Ship's anchor striking the pipeline is "one of the distinct possibilities" for the cause of a major leak of crude into waters off southern California, says Martyn Willsher, chief of Amplify Energy that operates the pipeline.

Clean-up crews work to mitigate damage in an ecological estuary after a major oil spill off coast of California came ashore in Huntington Beach, California, US, on October 4, 2021.
Clean-up crews work to mitigate damage in an ecological estuary after a major oil spill off coast of California came ashore in Huntington Beach, California, US, on October 4, 2021. (Reuters)

Officials are looking into whether a ship's anchor may have struck an oil pipeline on the ocean floor, causing a major leak of crude into waters off Southern California.

The head of the company that operates the pipeline said on Monday that divers have examined more than 8,000 feet of pipe and are focusing on "one area of significant interest."

Amplify Energy CEO Martyn Willsher said during a news conference that a ship's anchor striking the pipeline is "one of the distinct possibilities" for the cause of the leak.

US Coast Guard officials said that cargo ships entering the twin ports of Los Angeles and Long Beach routinely pass through the area.

"We're looking into if it could have been an anchor from a ship, but that's in the assessment phase right now," said Coast Guard Lieutenant Commander Jeannie Shaye of Coast Guard.

The leak reported on Saturday has foulled the sands of famed Huntington Beach and other coastal communities. 

The spill could keep beaches closed for weeks or months.

Meanwhile, California authorities and emergency responders were racing to contain the damage that the city of Huntington Beach described as an "environmental catastrophe."

Popular beaches along a 24 kilometre stretch of coastline south of Los Angeles were closed from Huntington Beach to Laguna Beach, city officials reported as crews scrambled to clean up one of California's biggest spills in decades.

Fishing operations in the area were ordered halted, and wildlife has been killed due to the 480,000-litre spill of post-production crude that began leaking early on Saturday from what officials said is a pipeline connected to an oil rig offshore.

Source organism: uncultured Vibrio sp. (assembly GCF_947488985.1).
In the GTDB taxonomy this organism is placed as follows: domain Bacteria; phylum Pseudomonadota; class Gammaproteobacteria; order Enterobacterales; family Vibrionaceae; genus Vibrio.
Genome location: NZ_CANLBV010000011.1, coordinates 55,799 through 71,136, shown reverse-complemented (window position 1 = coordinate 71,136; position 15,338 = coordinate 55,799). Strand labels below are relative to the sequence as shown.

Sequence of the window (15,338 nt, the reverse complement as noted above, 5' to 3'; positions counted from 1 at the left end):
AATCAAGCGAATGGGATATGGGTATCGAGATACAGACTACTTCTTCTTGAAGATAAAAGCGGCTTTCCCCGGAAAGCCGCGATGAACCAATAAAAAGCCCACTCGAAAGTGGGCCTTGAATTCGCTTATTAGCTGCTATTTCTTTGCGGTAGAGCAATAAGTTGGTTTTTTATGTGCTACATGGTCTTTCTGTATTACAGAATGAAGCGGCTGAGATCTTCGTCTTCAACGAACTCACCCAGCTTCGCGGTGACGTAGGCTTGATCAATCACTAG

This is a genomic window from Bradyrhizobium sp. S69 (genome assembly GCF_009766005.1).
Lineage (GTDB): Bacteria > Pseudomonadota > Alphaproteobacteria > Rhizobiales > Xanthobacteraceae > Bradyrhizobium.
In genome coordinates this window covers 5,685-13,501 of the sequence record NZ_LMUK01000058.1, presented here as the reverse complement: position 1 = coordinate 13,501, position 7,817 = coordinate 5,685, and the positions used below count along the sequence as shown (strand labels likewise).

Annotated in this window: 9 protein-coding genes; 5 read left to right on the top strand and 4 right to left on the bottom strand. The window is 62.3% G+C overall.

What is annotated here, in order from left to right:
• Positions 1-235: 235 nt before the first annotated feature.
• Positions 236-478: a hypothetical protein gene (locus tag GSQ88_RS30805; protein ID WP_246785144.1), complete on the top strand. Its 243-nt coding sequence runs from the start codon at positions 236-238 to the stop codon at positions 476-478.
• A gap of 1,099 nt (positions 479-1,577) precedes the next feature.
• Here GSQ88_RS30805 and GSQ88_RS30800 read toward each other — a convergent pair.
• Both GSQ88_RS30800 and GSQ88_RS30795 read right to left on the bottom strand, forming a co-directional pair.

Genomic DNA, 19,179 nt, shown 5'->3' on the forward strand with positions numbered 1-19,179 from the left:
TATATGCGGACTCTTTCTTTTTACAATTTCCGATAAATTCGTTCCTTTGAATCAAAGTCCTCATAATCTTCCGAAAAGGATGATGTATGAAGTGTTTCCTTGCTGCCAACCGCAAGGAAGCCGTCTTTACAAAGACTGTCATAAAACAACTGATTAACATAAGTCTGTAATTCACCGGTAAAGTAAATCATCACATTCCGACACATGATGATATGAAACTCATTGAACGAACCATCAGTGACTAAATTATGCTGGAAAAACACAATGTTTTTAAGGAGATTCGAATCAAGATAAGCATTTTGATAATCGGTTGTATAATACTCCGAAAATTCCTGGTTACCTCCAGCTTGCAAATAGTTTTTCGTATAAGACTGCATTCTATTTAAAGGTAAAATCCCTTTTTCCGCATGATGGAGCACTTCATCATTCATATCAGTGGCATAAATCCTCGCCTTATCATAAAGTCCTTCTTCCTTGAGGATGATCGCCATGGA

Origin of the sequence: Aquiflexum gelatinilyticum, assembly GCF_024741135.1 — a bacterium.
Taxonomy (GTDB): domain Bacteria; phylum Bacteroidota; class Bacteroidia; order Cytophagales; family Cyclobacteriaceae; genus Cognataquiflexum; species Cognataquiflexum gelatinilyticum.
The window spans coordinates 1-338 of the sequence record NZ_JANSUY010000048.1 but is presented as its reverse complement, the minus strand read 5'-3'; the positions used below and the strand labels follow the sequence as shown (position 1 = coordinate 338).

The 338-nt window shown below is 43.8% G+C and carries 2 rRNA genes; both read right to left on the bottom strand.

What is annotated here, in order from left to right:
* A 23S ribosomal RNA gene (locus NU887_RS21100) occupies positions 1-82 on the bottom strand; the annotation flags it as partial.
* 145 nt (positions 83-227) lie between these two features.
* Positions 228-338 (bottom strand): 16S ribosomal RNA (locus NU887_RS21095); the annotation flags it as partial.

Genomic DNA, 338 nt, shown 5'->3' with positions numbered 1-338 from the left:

The US Coast Guard coordinating the response said early on Monday that oil amounting to less than three percent of the spill plume – estimated to be 10 kilometres long, had been recovered, and that more than a mile of oil containment booms had been deployed.

"Unfortunately, we are starting to see oil covered fish and birds washing up along our coastline," including in protected wetlands, the City of Huntington Beach said in a statement on Sunday.

The city of around 200,000 people identified the company responsible for the leak as Beta Offshore, a California subsidiary of Houston-based Amplify Energy Corp.

"We will be working to ensure that Amplify Energy Corporation does everything possible to rectify this environmental catastrophe," Huntington Beach said.

Calls for end to offshore oil drilling

Amplify Energy said in a statement on Monday that "as a precautionary measure, all of the company's production and pipeline operations at the Beta Field have been shut down."

The spill prompted US Senator Alex Padilla of California to renew his call for an end to offshore oil drilling.

"We've seen time and time again how damaging offshore oil spills are to our coastal ecosystems as well as to our economy," he tweeted. "We have the power to prevent future spills."

At a press conference on Sunday afternoon, officials warned residents not to touch or try to save any wildlife themselves, but to instead call local authorities to alert them to animals affected by the oil.

"This is just devastating for our marine life, our habitat, our economics, our entire community," Orange County Supervisor Katrina Foley said Sunday on MSNBC.

"Our natural habitat we've spent decades building up and creating is just damaged in a day."

The spill originated near the Elly platform, which was built in 1980 and is one of 23 oil and gas drilling platforms in federal waters off California, the Los Angeles Times reported.

Orange County officials warned that the affected beaches could be closed for weeks or months.

"This is why the US needs to end coastal oil drilling," the Times wrote in an editorial.

Source: TRTWorld and agencies